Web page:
This morning I was able to log a 3rd gear pull that was not quite to redline, but far enough to show how important intercoolers are on this car. The compressor outlet temperature (COT) really climbs during a full load pull but the intake temperatures (IAT) remain close to the starting values. Temperature is on the second y-axis (right-hand side of chart).
Also, shown again is the pressure drop across the intake piping and intercooler by the difference in compressor absolute pressure (CAP) and manifold absolute pressure (MAP). The left-hand y-axis shows pressure in psi.
In response to a question about the compressor outlet pressure exceeding the manifold pressure (from about 2700-3500 rpm) I started investigating potential causes. A couple candidates that came to mind were conversion errors when moving from millbar absolute pressure to gauge pressure psi and differences in sensor calibration and response time.
Another possible cause was brought to my attention when someone asked about the placement of the MAP sensor, which on the S4 is typically located at the throttle body boot, or the juncture of the two up-pipes on a one piece bipipe equipped car such as mine. In both cases the sensor is located prior to the throttle plate. It occurred to me that when the throttle plate closes, restricting airflow into the engine, this would probably create a high pressure region on the side of the throttle plate that the MAP sensor is located on. Additionally, when the ECU works to reduce air into the engine, lowering the turbocharger wastegate duty cycle (wgdc) would cause the compressor outlet pressure to decrease. I thought about where the anomaly was occurring, just as the boost was peaking on initial ramp up, and it seemed plausible that at that point the ECU would be closing the throttle plate slightly, as well as dropping wgdc, in order to transition from boost rise, to level boost pressure. That would bring into play both potential sources of the pressure disparity.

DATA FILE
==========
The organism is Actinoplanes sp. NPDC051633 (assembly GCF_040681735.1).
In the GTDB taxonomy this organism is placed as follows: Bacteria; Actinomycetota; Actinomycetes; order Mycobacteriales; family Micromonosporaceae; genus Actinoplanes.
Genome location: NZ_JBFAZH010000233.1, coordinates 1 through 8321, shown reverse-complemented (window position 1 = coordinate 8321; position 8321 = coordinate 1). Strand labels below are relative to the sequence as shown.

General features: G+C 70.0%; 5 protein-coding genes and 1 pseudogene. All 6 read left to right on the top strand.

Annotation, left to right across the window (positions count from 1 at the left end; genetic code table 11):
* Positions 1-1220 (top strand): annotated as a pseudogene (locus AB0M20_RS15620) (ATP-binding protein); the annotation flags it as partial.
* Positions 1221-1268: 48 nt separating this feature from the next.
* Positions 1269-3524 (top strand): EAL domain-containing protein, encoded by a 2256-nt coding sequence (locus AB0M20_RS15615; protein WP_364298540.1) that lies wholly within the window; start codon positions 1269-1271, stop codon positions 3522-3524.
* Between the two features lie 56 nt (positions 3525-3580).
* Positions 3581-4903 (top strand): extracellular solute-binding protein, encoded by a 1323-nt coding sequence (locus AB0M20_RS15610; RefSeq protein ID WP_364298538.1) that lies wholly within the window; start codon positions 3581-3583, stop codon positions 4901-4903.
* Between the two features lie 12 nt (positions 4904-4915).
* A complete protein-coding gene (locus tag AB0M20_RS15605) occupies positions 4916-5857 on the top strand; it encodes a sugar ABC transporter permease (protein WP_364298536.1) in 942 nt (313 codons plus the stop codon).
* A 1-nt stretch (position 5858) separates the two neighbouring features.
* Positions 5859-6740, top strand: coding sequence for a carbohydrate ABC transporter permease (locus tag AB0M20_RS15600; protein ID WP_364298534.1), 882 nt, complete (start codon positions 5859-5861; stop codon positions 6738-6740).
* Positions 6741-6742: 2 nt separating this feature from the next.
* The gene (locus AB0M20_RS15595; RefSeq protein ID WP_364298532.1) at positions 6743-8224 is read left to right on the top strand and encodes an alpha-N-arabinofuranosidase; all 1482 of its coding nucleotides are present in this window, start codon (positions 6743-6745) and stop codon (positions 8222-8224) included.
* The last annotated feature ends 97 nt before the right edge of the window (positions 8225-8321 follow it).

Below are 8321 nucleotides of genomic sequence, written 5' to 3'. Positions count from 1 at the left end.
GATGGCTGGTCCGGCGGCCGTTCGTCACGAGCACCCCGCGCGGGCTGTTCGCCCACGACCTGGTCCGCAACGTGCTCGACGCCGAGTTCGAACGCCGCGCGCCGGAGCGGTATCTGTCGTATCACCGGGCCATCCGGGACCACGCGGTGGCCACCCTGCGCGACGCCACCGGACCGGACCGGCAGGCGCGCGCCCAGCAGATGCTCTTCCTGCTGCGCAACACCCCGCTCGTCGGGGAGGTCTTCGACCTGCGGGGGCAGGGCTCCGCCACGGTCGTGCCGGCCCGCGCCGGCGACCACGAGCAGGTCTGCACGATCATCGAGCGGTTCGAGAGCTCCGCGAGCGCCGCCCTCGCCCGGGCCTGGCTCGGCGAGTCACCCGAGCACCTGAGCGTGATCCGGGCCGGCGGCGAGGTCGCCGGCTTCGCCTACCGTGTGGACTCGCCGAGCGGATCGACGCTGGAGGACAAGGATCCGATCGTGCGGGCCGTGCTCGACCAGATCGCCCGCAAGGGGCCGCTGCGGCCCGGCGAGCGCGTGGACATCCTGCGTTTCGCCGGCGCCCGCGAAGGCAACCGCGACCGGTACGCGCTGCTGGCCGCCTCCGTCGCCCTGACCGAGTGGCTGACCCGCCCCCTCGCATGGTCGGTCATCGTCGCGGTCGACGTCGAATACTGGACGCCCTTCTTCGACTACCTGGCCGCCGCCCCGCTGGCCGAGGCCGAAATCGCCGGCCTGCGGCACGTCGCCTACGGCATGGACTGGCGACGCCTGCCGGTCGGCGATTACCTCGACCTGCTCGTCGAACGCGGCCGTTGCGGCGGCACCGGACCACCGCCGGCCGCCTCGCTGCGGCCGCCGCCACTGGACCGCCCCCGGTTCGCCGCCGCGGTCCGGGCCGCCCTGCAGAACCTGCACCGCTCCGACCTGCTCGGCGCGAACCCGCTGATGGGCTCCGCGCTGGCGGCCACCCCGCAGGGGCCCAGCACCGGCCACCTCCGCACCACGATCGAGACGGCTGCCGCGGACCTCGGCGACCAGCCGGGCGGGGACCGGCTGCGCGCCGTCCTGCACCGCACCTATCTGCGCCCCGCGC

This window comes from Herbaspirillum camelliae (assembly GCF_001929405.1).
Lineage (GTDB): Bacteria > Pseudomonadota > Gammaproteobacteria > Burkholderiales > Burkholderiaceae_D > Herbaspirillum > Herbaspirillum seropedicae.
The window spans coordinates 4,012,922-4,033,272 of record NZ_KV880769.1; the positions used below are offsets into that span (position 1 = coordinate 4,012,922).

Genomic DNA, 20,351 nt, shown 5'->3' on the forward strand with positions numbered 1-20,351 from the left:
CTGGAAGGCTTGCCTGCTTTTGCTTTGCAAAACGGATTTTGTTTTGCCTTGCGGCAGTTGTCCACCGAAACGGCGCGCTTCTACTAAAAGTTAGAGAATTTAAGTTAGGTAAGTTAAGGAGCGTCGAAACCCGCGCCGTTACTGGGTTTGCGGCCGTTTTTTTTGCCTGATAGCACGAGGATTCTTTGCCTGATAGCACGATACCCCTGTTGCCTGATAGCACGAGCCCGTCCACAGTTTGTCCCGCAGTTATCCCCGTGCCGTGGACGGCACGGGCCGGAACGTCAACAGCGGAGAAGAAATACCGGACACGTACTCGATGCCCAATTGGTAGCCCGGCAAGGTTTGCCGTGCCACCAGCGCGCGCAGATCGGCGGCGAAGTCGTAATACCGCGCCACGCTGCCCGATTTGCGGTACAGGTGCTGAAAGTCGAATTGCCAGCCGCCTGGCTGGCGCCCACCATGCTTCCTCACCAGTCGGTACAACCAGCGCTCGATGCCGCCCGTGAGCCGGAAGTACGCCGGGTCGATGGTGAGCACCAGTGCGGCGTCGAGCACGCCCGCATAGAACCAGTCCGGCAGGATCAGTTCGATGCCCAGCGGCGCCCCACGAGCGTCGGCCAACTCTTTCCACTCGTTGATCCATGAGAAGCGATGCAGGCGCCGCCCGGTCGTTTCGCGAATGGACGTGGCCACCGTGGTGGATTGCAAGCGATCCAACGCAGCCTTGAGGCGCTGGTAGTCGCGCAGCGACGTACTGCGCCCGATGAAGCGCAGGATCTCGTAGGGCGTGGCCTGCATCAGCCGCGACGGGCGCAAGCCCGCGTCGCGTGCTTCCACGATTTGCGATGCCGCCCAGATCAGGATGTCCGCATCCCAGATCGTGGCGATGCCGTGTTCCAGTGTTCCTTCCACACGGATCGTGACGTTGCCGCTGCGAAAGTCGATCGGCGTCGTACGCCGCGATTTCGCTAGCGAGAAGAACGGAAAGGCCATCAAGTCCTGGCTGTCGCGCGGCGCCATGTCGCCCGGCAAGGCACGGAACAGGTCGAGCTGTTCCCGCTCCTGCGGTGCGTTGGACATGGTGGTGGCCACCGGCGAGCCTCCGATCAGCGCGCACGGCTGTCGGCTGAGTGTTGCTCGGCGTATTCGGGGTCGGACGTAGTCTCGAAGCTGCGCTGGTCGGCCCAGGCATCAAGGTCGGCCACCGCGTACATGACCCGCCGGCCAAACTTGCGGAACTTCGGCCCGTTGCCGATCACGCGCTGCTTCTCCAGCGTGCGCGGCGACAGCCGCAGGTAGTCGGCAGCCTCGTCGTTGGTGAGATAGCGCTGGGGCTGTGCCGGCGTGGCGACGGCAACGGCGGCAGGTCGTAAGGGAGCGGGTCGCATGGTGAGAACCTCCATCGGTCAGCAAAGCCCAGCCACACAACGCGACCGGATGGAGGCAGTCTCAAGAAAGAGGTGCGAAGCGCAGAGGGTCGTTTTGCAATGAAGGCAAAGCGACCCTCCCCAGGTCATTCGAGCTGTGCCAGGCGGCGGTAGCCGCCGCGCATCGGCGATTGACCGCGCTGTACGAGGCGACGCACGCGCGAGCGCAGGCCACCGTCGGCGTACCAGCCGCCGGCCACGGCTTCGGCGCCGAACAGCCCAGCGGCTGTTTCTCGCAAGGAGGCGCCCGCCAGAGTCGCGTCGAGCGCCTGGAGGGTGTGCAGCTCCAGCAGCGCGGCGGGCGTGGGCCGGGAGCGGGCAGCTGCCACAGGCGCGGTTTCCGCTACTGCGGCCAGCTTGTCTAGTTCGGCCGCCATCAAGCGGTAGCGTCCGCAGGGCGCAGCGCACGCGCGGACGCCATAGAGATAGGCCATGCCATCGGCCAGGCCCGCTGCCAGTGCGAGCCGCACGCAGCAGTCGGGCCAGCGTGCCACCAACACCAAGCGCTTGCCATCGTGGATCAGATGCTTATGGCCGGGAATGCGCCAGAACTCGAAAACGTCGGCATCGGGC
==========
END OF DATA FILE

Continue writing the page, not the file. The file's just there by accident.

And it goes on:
I added Throttle Plate Angle and N75 Duty Cycle to the chart with the MAP and CAP pressures to see if this theory held up. Each has a value measured as a percentage, which is shown on the scale on the right side of the chart.
My thought about the throttle plate closing is not validated by the data, the throttle plate never closes at all during the period of interest.
The wastegate duty cycle does come down, but that occurs prior to the boost differential reverse readings. Interestingly, later during this pull, around 5000 rpm, the wgdc dips, and approximately 200 rpm later the pressure values dip as well. The delay from the time the signal is sent to the time the outcome is achieved may be part of the cause, possibly as the wgdc drops rapidly during the transition from boost rise to level boost the impact is not seen right away.
At this point I cannot provide any explanation with confidence, I’ll explore some of the other potential causes as well as review future logs for recurrences of this anomaly.